O Lord, how many are my foes!
Many are rising against me;
2 many are saying of my soul,
“There is no salvation for him in God.” Selah
3 But you, O Lord, are a shield about me,
my glory, and the lifter of my head.
4 I cried aloud to the Lord,
and he answered me from his holy hill. Selah
5 I lay down and slept;
I woke again, for the Lord sustained me.
6 I will not be afraid of many thousands of people
who have set themselves against me all around.
7 Arise, O Lord!
Save me, O my God!
For you strike all my enemies on the cheek;
you break the teeth of the wicked.
8 Salvation belongs to the Lord;
your blessing be on your people! Selah
For our church:
Please pray that the members of our church would experience a deep confidence in the Lord such that it would be manifested in both their ability to find rest and sustenance in him and a joyful, determined resignation to his will.
Our teaching moment:
David had been cast out of his own city by his betraying son Absalom. (see 2 Samuel 15) After hearing that he had lost the hearts, the goodwill, and the allegiance, of the men of Israel, he instructed his family and close servants, “Arise, and let us flee…” (2 Samuel 15:14) As David contemplated the treachery of Absalom and the fickleness of some of Jerusalem’s inhabitants, his own leading men and trusted servants longed for retribution. When they came across Shimei, a member of the house of Saul, who was cursing and railing against David, this longing for blood revealed itself, “Then Abishai the son of Zeruiah said to the king, “Why should this dead dog curse my lord the king? Let me go over and take off his head.” (2 Samuel 16:9) A portion of David’s response is sufficient to illustrate his marvelous resignation to the Lord, “And David said to Abishai and to all his servants, “Behold, my own son seeks my life; how much more now may this Benjaminite! Leave him alone, and let him curse, for the Lord has told him to. It may be that the Lord will look on the wrong done to me, and that the Lord will repay me with good for his cursing today.” (2 Samuel 16:11-12) In Psalm 3, David calls out to the Lord, “Arise, O Lord! Save me, O my God!” David’s resignation to the Lord in circumstances that were difficult, trying, and perhaps, easily remedied by readily available means (the sword of Abishai) enabled him with integrity to wait and call out to the Lord for his answer. May we follow in David’s footsteps today and trust him with all our Shimeis.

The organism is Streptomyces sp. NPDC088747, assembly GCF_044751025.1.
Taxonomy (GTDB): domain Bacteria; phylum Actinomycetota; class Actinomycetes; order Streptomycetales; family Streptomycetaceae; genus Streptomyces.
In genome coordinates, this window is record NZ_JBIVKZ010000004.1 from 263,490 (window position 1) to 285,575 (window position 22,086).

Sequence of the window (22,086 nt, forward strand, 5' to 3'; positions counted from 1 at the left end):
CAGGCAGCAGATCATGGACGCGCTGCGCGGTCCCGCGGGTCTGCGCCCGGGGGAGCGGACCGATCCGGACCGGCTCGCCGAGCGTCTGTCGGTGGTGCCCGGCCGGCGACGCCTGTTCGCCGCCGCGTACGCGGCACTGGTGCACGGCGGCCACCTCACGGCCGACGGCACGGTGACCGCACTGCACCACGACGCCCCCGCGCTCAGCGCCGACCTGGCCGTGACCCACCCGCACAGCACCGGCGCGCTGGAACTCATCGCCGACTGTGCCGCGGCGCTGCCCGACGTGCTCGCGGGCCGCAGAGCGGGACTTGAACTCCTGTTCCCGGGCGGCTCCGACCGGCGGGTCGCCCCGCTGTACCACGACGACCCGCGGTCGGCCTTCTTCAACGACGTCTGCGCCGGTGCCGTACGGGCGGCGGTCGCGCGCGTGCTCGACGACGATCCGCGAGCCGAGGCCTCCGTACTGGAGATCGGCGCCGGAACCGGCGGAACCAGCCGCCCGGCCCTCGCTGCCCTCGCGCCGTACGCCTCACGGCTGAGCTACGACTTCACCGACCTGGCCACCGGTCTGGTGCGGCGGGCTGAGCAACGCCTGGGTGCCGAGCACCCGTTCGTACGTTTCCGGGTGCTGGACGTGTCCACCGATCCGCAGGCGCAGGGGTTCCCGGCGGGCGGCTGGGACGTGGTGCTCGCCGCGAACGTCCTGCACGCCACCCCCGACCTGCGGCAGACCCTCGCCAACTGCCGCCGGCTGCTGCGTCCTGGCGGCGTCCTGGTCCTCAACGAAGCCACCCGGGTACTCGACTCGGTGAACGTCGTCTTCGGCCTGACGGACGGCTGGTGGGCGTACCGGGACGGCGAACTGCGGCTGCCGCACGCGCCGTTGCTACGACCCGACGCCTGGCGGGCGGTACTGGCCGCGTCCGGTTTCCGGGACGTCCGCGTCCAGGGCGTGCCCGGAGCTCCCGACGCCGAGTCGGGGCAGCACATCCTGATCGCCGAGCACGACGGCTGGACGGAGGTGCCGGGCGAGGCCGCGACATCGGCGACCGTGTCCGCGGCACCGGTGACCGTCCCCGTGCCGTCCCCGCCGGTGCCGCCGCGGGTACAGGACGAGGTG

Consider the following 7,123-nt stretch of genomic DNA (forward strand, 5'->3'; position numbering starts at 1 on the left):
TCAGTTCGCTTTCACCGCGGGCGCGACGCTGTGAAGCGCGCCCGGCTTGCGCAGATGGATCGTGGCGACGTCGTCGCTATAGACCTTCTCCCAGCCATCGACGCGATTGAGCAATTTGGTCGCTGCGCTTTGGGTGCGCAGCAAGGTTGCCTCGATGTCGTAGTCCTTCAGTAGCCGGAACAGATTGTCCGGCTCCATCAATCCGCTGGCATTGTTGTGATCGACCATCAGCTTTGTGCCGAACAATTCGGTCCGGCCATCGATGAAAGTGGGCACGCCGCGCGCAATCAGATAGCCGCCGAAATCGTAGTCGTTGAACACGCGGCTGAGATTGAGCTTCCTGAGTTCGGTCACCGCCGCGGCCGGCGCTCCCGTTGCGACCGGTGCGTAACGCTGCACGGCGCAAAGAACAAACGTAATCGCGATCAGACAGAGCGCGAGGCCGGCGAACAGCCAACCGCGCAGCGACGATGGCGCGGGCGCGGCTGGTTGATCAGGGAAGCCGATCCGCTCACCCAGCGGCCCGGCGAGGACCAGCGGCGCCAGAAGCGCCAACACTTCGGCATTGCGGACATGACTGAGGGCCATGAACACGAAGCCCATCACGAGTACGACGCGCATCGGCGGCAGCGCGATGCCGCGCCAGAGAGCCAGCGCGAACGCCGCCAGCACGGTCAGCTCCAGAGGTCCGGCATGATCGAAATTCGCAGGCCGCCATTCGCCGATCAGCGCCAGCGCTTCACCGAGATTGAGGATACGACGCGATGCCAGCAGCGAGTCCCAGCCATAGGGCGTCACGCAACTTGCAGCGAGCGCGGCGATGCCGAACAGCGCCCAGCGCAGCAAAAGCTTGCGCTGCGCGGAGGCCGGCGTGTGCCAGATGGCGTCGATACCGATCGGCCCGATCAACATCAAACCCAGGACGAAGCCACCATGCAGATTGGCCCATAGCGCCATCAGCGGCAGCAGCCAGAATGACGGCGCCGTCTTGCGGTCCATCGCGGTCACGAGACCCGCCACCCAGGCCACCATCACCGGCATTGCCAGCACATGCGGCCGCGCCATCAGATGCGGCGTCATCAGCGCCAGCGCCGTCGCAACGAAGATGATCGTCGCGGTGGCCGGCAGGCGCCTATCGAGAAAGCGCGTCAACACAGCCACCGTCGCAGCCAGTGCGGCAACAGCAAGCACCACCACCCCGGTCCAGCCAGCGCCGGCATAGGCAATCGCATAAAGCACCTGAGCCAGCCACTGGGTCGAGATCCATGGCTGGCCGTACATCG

A prayer from the past:
“Lord, your judgments are like the great deep. Your footsteps are not known. Just and holy are you, O King of saints!
In the season of night, let me arise and give you thanks. Let my speech be of your lovingkindness and tender mercies, all day long.
May it be my sleep, my food, and my drink, to do the will of my Heavenly Father.
You who holds the wind in your fists, and the waters in the palms of your hands, accept our thanks for your past mercies. Set apart our travels, and if it is best, carry us with speed to where we should go. Send me wherever and whenever it seems good to your divine majesty.
Raise my heart and make your power known in the hearts of your people. Add daily to your church those who will be saved. They are noted in your book; let them also be written on my heart.
And now, let your servants depart in peace, for our eyes have seen and our hearts have felt your salvation.
Even so come Lord Jesus, come quickly. Amen and amen.”
[George Whitefield (1714-1770), cited in Elmer, Piercing Heaven, 54-55.]